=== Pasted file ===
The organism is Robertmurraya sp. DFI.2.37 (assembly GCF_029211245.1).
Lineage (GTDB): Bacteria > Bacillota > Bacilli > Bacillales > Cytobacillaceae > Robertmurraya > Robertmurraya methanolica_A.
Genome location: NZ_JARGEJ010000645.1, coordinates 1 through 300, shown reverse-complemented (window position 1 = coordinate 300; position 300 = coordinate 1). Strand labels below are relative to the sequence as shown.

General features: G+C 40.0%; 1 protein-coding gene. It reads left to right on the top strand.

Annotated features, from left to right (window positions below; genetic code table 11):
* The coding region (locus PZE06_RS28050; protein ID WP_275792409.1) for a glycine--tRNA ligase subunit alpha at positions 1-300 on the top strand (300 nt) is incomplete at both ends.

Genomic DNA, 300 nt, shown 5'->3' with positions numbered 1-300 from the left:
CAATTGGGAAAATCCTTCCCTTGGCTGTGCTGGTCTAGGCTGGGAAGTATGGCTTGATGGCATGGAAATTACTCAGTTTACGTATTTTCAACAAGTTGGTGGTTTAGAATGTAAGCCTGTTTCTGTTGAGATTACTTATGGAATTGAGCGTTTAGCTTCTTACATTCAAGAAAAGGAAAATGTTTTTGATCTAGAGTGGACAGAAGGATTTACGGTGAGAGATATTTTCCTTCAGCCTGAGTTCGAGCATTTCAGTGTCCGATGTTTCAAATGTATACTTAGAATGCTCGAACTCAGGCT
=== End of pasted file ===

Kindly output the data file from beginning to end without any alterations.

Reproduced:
The organism is Robertmurraya sp. DFI.2.37 (assembly GCF_029211245.1).
Lineage (GTDB): Bacteria > Bacillota > Bacilli > Bacillales > Cytobacillaceae > Robertmurraya > Robertmurraya methanolica_A.
Genome location: NZ_JARGEJ010000645.1, coordinates 1 through 300, shown reverse-complemented (window position 1 = coordinate 300; position 300 = coordinate 1). Strand labels below are relative to the sequence as shown.

General features: G+C 40.0%; 1 protein-coding gene. It reads left to right on the top strand.

Annotated features, from left to right (window positions below; genetic code table 11):
* The coding region (locus PZE06_RS28050; protein ID WP_275792409.1) for a glycine--tRNA ligase subunit alpha at positions 1-300 on the top strand (300 nt) is incomplete at both ends.

Genomic DNA, 300 nt, shown 5'->3' with positions numbered 1-300 from the left:
CAATTGGGAAAATCCTTCCCTTGGCTGTGCTGGTCTAGGCTGGGAAGTATGGCTTGATGGCATGGAAATTACTCAGTTTACGTATTTTCAACAAGTTGGTGGTTTAGAATGTAAGCCTGTTTCTGTTGAGATTACTTATGGAATTGAGCGTTTAGCTTCTTACATTCAAGAAAAGGAAAATGTTTTTGATCTAGAGTGGACAGAAGGATTTACGGTGAGAGATATTTTCCTTCAGCCTGAGTTCGAGCATTTCAGTGTCCGATGTTTCAAATGTATACTTAGAATGCTCGAACTCAGGCT